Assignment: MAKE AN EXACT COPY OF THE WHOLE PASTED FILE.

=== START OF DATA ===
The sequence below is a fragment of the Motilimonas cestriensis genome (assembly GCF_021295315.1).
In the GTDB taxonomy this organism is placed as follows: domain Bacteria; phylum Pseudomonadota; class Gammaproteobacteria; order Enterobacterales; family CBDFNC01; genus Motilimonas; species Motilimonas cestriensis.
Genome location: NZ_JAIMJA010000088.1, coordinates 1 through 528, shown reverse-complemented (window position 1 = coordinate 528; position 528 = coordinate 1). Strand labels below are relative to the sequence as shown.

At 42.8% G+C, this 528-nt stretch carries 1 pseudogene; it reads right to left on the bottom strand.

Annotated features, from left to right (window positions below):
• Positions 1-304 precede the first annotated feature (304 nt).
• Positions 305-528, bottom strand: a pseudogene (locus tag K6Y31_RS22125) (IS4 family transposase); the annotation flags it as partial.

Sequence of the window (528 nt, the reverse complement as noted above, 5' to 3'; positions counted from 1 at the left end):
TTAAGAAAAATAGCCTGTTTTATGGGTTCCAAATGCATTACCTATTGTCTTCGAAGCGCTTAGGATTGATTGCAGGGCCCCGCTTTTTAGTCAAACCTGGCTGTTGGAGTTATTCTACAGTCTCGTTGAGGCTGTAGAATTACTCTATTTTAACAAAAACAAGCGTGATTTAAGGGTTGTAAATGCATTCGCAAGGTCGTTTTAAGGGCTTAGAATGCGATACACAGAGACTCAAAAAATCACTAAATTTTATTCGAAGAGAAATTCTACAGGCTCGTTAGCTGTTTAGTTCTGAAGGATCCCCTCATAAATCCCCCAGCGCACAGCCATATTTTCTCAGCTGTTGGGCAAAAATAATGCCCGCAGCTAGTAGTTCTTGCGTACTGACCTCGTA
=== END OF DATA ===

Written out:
The sequence below is a fragment of the Motilimonas cestriensis genome (assembly GCF_021295315.1).
In the GTDB taxonomy this organism is placed as follows: domain Bacteria; phylum Pseudomonadota; class Gammaproteobacteria; order Enterobacterales; family CBDFNC01; genus Motilimonas; species Motilimonas cestriensis.
Genome location: NZ_JAIMJA010000088.1, coordinates 1 through 528, shown reverse-complemented (window position 1 = coordinate 528; position 528 = coordinate 1). Strand labels below are relative to the sequence as shown.

At 42.8% G+C, this 528-nt stretch carries 1 pseudogene; it reads right to left on the bottom strand.

Annotated features, from left to right (window positions below):
• Positions 1-304 precede the first annotated feature (304 nt).
• Positions 305-528, bottom strand: a pseudogene (locus tag K6Y31_RS22125) (IS4 family transposase); the annotation flags it as partial.

Sequence of the window (528 nt, the reverse complement as noted above, 5' to 3'; positions counted from 1 at the left end):
TTAAGAAAAATAGCCTGTTTTATGGGTTCCAAATGCATTACCTATTGTCTTCGAAGCGCTTAGGATTGATTGCAGGGCCCCGCTTTTTAGTCAAACCTGGCTGTTGGAGTTATTCTACAGTCTCGTTGAGGCTGTAGAATTACTCTATTTTAACAAAAACAAGCGTGATTTAAGGGTTGTAAATGCATTCGCAAGGTCGTTTTAAGGGCTTAGAATGCGATACACAGAGACTCAAAAAATCACTAAATTTTATTCGAAGAGAAATTCTACAGGCTCGTTAGCTGTTTAGTTCTGAAGGATCCCCTCATAAATCCCCCAGCGCACAGCCATATTTTCTCAGCTGTTGGGCAAAAATAATGCCCGCAGCTAGTAGTTCTTGCGTACTGACCTCGTA